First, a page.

Every week, our Historian Tracey Panek shares throwback stories from the Archives and the company.
The Milwaukee Art Museum recently opened Functional Fashions, a new exhibition on adaptive clothing for those with special needs. Among the show highlights? A 1975 Levi’s® jean design for the disabled.
During a research residency at New York University’s Institute of Physical Medicine and Rehabilitation, designer Helen Cookman recognized a need and a business opportunity: beautiful clothes with features for the millions of Americans living with disabilities. That led to the creation of the Clothing Research and Development Foundation, which she co-founded with New York Times Style Editor Virginia Pope. From 1955 to 1976, Helen, who was deaf herself, and Virginia oversaw the largest collaborative effort to create functional fashions by, with and for disabled persons in the United States. Nearly 30 of the top clothing designers in America created garments to fit disabled bodies.
LS&Co. got involved with foundation when Helen received funding from the Levi Strauss Foundation. They collaborated on a design for pants. “Levi’s® jeans were an important part of the Functional Fashions line,” says Natalie Wright, Fellow at the Chipstone Foundation at the Milwaukee Art Museum, who curated the exhibit. Natalie paired an original 1975 newsletter from the LS&Co. Archives illustrating the adaptive Levi’s® pants with the trouser design patent by Helen.
The functional Levi’s® jeans included useful features such as stretch denim and full-length zips in the side seams that opened from the top or bottom. The zips also stopped anywhere along the seam. Another useful design feature was a special inside half belt buttoning on either side to hold the jean in place when the seat dropped. The belt could also be reversed for a front drop. A roomy seat and easy-to-reach pockets were added benefits.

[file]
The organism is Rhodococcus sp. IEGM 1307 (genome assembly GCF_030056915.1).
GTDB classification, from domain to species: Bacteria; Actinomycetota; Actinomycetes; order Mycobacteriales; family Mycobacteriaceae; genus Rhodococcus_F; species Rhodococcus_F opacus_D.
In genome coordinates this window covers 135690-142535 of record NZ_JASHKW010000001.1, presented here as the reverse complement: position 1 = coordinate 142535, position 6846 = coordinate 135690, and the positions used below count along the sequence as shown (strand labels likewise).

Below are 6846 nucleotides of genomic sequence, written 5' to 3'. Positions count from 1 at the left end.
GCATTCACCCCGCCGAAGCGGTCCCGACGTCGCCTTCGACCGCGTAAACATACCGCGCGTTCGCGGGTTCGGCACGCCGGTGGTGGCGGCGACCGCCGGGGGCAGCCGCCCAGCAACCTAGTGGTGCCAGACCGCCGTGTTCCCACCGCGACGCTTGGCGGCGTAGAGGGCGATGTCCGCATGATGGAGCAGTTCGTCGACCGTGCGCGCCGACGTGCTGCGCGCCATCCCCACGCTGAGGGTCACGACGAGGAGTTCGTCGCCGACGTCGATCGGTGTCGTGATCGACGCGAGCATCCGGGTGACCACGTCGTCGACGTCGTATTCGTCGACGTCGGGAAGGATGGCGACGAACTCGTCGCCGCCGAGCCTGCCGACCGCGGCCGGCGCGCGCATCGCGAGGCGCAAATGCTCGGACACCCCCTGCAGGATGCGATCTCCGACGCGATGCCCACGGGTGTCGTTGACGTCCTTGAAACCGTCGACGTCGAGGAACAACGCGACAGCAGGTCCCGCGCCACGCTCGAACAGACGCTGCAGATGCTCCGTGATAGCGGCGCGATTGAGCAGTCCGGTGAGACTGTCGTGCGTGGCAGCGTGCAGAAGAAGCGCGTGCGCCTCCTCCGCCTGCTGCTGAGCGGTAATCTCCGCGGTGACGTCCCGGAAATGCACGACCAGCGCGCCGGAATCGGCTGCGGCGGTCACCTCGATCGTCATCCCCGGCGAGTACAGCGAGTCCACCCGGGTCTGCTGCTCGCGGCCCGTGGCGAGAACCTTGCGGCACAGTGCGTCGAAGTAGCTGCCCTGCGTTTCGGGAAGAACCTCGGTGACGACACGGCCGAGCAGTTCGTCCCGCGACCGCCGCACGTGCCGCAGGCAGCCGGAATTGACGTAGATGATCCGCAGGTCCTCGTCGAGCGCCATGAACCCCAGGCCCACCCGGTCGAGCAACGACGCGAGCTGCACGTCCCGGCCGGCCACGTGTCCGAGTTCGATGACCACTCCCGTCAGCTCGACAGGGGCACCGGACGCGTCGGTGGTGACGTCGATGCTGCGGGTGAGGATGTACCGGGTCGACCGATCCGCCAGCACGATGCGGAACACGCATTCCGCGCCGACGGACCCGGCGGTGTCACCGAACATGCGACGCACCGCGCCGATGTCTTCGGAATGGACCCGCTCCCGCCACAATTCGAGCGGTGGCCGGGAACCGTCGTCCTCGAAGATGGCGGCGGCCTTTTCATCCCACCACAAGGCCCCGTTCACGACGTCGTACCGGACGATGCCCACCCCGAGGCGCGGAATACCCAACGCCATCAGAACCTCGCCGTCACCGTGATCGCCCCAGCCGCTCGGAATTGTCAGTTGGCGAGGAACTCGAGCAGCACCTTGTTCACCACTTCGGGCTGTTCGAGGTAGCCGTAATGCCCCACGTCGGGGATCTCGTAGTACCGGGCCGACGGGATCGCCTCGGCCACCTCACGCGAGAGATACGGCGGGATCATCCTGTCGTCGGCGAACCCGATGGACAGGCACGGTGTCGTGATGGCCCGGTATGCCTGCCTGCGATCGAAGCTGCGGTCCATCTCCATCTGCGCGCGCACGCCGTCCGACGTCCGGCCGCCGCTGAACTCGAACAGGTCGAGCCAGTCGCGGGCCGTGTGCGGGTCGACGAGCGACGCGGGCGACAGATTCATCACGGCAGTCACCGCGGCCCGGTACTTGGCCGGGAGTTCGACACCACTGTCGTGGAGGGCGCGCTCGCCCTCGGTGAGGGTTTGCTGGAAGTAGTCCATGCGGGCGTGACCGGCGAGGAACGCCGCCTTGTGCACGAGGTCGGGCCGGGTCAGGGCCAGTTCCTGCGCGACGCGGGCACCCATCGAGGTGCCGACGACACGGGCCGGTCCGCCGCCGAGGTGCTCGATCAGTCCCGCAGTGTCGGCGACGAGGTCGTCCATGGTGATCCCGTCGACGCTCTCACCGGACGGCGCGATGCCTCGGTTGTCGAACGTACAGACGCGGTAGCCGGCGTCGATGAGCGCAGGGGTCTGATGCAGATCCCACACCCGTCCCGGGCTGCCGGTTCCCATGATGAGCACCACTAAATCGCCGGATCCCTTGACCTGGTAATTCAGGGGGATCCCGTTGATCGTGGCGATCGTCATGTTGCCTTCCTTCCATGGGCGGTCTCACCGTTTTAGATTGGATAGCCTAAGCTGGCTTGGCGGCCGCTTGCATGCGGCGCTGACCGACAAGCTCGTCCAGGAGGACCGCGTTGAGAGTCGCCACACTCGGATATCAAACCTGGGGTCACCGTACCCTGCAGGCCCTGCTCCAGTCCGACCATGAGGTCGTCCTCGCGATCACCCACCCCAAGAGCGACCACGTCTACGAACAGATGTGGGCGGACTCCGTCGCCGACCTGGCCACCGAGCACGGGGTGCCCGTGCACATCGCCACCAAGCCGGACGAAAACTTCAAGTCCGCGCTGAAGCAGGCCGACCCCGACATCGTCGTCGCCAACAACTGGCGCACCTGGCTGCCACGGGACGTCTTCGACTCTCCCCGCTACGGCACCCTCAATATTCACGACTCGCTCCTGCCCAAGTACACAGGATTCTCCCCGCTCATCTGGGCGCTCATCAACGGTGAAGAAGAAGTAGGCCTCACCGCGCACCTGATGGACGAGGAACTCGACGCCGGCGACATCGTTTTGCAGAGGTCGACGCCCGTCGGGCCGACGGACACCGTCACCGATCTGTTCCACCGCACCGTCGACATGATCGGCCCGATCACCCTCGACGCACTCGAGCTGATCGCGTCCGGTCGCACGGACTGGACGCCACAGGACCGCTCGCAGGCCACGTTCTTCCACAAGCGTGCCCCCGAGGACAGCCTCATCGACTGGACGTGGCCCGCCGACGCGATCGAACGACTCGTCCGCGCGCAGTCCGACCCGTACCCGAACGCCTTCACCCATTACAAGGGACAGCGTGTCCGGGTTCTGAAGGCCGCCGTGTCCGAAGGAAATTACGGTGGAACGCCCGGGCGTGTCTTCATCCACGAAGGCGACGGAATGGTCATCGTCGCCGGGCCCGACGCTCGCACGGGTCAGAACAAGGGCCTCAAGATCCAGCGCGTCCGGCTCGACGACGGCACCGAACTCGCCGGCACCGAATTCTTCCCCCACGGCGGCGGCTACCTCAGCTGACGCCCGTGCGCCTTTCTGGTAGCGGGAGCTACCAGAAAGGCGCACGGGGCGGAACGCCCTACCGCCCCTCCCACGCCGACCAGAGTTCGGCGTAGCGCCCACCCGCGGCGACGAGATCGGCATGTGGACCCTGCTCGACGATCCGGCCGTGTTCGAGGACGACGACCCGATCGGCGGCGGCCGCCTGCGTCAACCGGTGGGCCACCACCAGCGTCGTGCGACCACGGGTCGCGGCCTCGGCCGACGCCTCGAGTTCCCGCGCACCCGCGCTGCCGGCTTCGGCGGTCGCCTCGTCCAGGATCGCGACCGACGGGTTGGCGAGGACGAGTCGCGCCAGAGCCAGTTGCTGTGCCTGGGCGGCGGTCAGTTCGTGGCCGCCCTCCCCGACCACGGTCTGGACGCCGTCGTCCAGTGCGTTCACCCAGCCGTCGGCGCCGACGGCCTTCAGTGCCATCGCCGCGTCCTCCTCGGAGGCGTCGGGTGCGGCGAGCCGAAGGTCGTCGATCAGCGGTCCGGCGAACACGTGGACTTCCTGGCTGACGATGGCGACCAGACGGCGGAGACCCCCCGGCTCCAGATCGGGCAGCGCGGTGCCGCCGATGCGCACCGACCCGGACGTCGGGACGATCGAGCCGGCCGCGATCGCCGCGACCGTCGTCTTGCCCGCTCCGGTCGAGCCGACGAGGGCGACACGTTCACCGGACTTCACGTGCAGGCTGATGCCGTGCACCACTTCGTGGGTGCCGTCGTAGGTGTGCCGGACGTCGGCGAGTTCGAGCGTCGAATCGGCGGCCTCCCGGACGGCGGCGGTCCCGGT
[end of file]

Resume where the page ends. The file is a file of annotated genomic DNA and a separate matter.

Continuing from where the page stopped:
LS&Co. offered the functional jeans directly to consumers through special-order brochures at doctor’s offices, hospitals, and rehabilitation clinics.
The company offered the jeans for $24.50 with “The Contemporary Levi’s® Look-Plus Many Functional Features You’ll Like.” And they were designed as Levi’s® flares—a style popular at the time.
Terry Brickley, columnist of Handicap Sules in the Santa Cruz Sentinel, captured the excitement over the adaptive Levi’s® jeans in an article in 1976. “I have some information that will make many of your readers happy,” he began, sharing news about the new functional jeans for sale. “People in wheelchairs or on crutches are now able to join the jeans generation.”
Levi’s® functional jeans were some of the last garments Helen worked on before her death in 1973. The line of functional fashions ended when Helen and Virginia passed away and has since been largely forgotten. But Helen’s vision and the Levi’s® functional jeans they created remain an important legacy to inspire inclusive fashions of the future.
Keep up with the LS&Co. Archives and other cool LS&Co. heritage news by following Tracey on Twitter, @TraceyPanek, and stay tuned to Unzipped!